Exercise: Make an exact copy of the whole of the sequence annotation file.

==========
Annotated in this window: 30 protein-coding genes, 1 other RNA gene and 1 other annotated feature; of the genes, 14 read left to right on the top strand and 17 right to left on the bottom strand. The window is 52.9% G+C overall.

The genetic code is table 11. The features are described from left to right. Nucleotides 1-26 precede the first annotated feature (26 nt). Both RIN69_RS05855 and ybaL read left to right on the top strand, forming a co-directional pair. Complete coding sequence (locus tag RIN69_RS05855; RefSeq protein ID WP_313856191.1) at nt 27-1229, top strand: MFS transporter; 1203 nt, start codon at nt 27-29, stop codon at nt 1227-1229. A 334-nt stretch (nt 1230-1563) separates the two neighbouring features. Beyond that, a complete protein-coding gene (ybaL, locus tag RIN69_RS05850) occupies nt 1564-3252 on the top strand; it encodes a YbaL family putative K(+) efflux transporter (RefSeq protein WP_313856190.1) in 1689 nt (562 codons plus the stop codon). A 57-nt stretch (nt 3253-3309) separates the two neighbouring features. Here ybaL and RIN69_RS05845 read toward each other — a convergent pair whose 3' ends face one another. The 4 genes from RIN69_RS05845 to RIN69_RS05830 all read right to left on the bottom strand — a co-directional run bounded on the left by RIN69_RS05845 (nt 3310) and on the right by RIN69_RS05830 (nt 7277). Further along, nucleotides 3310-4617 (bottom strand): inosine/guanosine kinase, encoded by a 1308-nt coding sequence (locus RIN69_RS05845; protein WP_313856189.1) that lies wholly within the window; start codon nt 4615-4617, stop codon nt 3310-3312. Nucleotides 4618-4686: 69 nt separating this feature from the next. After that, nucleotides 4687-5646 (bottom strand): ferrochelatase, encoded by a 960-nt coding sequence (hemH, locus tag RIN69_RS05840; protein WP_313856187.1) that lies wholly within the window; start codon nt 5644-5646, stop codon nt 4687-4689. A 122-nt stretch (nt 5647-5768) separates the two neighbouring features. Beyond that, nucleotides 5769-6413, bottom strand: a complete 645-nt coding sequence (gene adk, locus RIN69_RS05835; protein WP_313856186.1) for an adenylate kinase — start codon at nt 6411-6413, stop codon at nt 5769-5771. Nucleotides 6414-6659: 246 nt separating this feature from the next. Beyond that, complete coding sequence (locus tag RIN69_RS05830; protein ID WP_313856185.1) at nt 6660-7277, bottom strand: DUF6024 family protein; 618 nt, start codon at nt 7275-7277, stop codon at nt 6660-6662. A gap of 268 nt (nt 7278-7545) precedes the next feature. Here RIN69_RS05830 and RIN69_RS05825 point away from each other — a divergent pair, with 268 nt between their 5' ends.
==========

Annotated in this window: 30 protein-coding genes, 1 other RNA gene and 1 other annotated feature; of the genes, 14 read left to right on the top strand and 17 right to left on the bottom strand. The window is 52.9% G+C overall.

The genetic code is table 11. The features are described from left to right. Nucleotides 1-26 precede the first annotated feature (26 nt). Both RIN69_RS05855 and ybaL read left to right on the top strand, forming a co-directional pair. Complete coding sequence (locus tag RIN69_RS05855; RefSeq protein ID WP_313856191.1) at nt 27-1229, top strand: MFS transporter; 1203 nt, start codon at nt 27-29, stop codon at nt 1227-1229. A 334-nt stretch (nt 1230-1563) separates the two neighbouring features. Beyond that, a complete protein-coding gene (ybaL, locus tag RIN69_RS05850) occupies nt 1564-3252 on the top strand; it encodes a YbaL family putative K(+) efflux transporter (RefSeq protein WP_313856190.1) in 1689 nt (562 codons plus the stop codon). A 57-nt stretch (nt 3253-3309) separates the two neighbouring features. Here ybaL and RIN69_RS05845 read toward each other — a convergent pair whose 3' ends face one another. The 4 genes from RIN69_RS05845 to RIN69_RS05830 all read right to left on the bottom strand — a co-directional run bounded on the left by RIN69_RS05845 (nt 3310) and on the right by RIN69_RS05830 (nt 7277). Further along, nucleotides 3310-4617 (bottom strand): inosine/guanosine kinase, encoded by a 1308-nt coding sequence (locus RIN69_RS05845; protein WP_313856189.1) that lies wholly within the window; start codon nt 4615-4617, stop codon nt 3310-3312. Nucleotides 4618-4686: 69 nt separating this feature from the next. After that, nucleotides 4687-5646 (bottom strand): ferrochelatase, encoded by a 960-nt coding sequence (hemH, locus tag RIN69_RS05840; protein WP_313856187.1) that lies wholly within the window; start codon nt 5644-5646, stop codon nt 4687-4689. A 122-nt stretch (nt 5647-5768) separates the two neighbouring features. Beyond that, nucleotides 5769-6413, bottom strand: a complete 645-nt coding sequence (gene adk, locus RIN69_RS05835; protein WP_313856186.1) for an adenylate kinase — start codon at nt 6411-6413, stop codon at nt 5769-5771. Nucleotides 6414-6659: 246 nt separating this feature from the next. Beyond that, complete coding sequence (locus tag RIN69_RS05830; protein ID WP_313856185.1) at nt 6660-7277, bottom strand: DUF6024 family protein; 618 nt, start codon at nt 7275-7277, stop codon at nt 6660-6662. A gap of 268 nt (nt 7278-7545) precedes the next feature. Here RIN69_RS05830 and RIN69_RS05825 point away from each other — a divergent pair, with 268 nt between their 5' ends.